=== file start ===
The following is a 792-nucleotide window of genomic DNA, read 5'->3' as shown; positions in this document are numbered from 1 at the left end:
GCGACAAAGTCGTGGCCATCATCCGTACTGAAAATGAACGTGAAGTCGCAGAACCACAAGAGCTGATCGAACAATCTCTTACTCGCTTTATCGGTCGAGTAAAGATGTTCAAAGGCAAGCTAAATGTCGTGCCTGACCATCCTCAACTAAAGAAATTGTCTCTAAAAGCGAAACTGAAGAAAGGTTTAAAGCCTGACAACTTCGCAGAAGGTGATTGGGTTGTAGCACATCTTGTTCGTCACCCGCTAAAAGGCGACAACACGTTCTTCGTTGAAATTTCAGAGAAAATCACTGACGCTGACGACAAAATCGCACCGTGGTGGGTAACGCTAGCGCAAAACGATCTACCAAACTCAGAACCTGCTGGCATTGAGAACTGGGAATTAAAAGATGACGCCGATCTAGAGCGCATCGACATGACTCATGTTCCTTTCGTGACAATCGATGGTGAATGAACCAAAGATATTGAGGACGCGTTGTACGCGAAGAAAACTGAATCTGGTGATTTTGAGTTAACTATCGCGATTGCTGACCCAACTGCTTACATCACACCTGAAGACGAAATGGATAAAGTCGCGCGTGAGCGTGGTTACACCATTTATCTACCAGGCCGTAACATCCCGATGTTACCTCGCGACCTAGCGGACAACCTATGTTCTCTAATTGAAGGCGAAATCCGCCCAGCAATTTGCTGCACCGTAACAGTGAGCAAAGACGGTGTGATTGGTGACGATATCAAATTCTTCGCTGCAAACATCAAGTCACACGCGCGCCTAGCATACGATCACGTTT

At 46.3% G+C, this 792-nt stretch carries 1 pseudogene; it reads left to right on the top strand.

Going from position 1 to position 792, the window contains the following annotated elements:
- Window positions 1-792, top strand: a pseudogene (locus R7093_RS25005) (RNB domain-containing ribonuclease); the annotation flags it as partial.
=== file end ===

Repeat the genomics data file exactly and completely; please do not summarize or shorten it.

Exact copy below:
The following is a 792-nucleotide window of genomic DNA, read 5'->3' as shown; positions in this document are numbered from 1 at the left end:
GCGACAAAGTCGTGGCCATCATCCGTACTGAAAATGAACGTGAAGTCGCAGAACCACAAGAGCTGATCGAACAATCTCTTACTCGCTTTATCGGTCGAGTAAAGATGTTCAAAGGCAAGCTAAATGTCGTGCCTGACCATCCTCAACTAAAGAAATTGTCTCTAAAAGCGAAACTGAAGAAAGGTTTAAAGCCTGACAACTTCGCAGAAGGTGATTGGGTTGTAGCACATCTTGTTCGTCACCCGCTAAAAGGCGACAACACGTTCTTCGTTGAAATTTCAGAGAAAATCACTGACGCTGACGACAAAATCGCACCGTGGTGGGTAACGCTAGCGCAAAACGATCTACCAAACTCAGAACCTGCTGGCATTGAGAACTGGGAATTAAAAGATGACGCCGATCTAGAGCGCATCGACATGACTCATGTTCCTTTCGTGACAATCGATGGTGAATGAACCAAAGATATTGAGGACGCGTTGTACGCGAAGAAAACTGAATCTGGTGATTTTGAGTTAACTATCGCGATTGCTGACCCAACTGCTTACATCACACCTGAAGACGAAATGGATAAAGTCGCGCGTGAGCGTGGTTACACCATTTATCTACCAGGCCGTAACATCCCGATGTTACCTCGCGACCTAGCGGACAACCTATGTTCTCTAATTGAAGGCGAAATCCGCCCAGCAATTTGCTGCACCGTAACAGTGAGCAAAGACGGTGTGATTGGTGACGATATCAAATTCTTCGCTGCAAACATCAAGTCACACGCGCGCCTAGCATACGATCACGTTT

At 46.3% G+C, this 792-nt stretch carries 1 pseudogene; it reads left to right on the top strand.

Going from position 1 to position 792, the window contains the following annotated elements:
- Window positions 1-792, top strand: a pseudogene (locus R7093_RS25005) (RNB domain-containing ribonuclease); the annotation flags it as partial.